You simply haven’t had a proper turkey until you’ve tried a buttermilk-brined turkey, and thanks to this recipe from Food52, you’ll be quite familiar with the southern tradition of turkey preparation and enjoyment.
Ingredients for Dry Buttermilk Brined Turkey:
- ¾ to 1 cup of dry buttermilk powder, measured to about 1 tablespoon per pound of meat
- 6 to 7 tablespoons kosher salt, measured to about ½ teaspoon per pound of meat
- 2 tablespoons of freshly ground black pepper, measured to about ½ teaspoon per pound of meat
- 1 12-14 pound turkey with giblets and neck removed
- 1 bunch of fresh thyme
- 1 bunch of fresh oregano
- 1 head of garlic, halved crosswise
Directions for Buttermilk Brined Turkey:
Note: If using a completely frozen turkey, it should be defrosted completely before cooking with the giblets and neck removed.
- Begin by combining your dry buttermilk powder, kosher salt, and black pepper together in a small mixing bowl.
- Then, place your turkey onto a sheet pan that’s lined with a wire rack. Using paper towels, pat the turkey completely dry all over, including the cavities. Turkeys have two cavities, which should each be completely empty and dry following this process.
- Next, sprinkle your dry buttermilk mixture evenly all over the entire turkey and pat it onto the bird in order to ensure it adheres to the skin. You can do this with your washed, bare hands or with gloves to ensure the best results.
- Afterward, transfer the uncovered turkey to the refrigerator for at least 8 hours. Though, the best texture and taste will come after keeping the turkey in the fridge for up to 24 hours.
- Preheat the oven to 400° F. Once heated, you can transfer the turkey with the breast side facing up to a clean sheet pan. During this process, discard any liquid or excess powdered buttermilk that has accumulated in the first pan. One hour prior to roasting, stuff the cavity with your fresh thyme, oregano, and the halved head of garlic. For a neater look, consider tying the legs together with kitchen twine, though it won’t affect the cooking process at all.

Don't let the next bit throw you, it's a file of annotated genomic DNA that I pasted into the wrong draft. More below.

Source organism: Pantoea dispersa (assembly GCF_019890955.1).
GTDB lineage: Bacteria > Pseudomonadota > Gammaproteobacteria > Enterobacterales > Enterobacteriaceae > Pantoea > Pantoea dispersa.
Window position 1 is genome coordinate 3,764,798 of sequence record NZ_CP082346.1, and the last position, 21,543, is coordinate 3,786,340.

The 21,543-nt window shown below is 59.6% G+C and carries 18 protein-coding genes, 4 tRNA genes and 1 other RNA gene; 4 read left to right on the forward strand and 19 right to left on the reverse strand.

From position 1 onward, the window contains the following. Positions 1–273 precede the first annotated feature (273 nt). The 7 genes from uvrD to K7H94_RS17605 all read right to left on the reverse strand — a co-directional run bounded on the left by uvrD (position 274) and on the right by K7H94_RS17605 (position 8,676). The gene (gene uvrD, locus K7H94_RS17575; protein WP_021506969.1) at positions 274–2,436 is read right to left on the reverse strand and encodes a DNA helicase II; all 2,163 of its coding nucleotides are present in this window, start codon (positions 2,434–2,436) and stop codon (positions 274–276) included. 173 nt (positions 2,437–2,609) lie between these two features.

- Next, roast your turkey for 30 minutes. Afterward, reduce the heat to 325°F and remove the turkey from the oven and baste with any juices that have accumulated in the pan. Rosate said pan, and then return it to the oven. Continue roasting the turkey, and remember to remove it from the pan to baste every 40 to 50 minutes until your turkey registers at 165°F in the thigh. This process takes approximately 2 ½ – 3 hours.
- Because of the buttermilk, the wings and skin are going to become very dark in coloration. Though, if any area looks like it’s beginning to singe, you can make a tent with a piece of aluminum foil to keep it from doing so.
- After roasting and once the thigh reaches the internal temperature of 165°F, let your turkey rest in the sheet pan for 20 minutes and tilt the turkey to spill out any juices held in the cavity onto the sheet pan while leaving the herbs and garlic in there.
- Transfer the turkey onto a large cutting board to continue its resting until it’s cool enough to slice and carve up. This process can take up to an hour.
- At this point, you can reserve the carcass for stock, make gravy from the sheet pan drippings, etc. Serve the turkey with fresh thyme and oregano, and enjoy.
This recipe yields enough turkey to serve about 8 to 10 people, and it’s best served alongside a hearty supply of side dishes or as sandwich meat.
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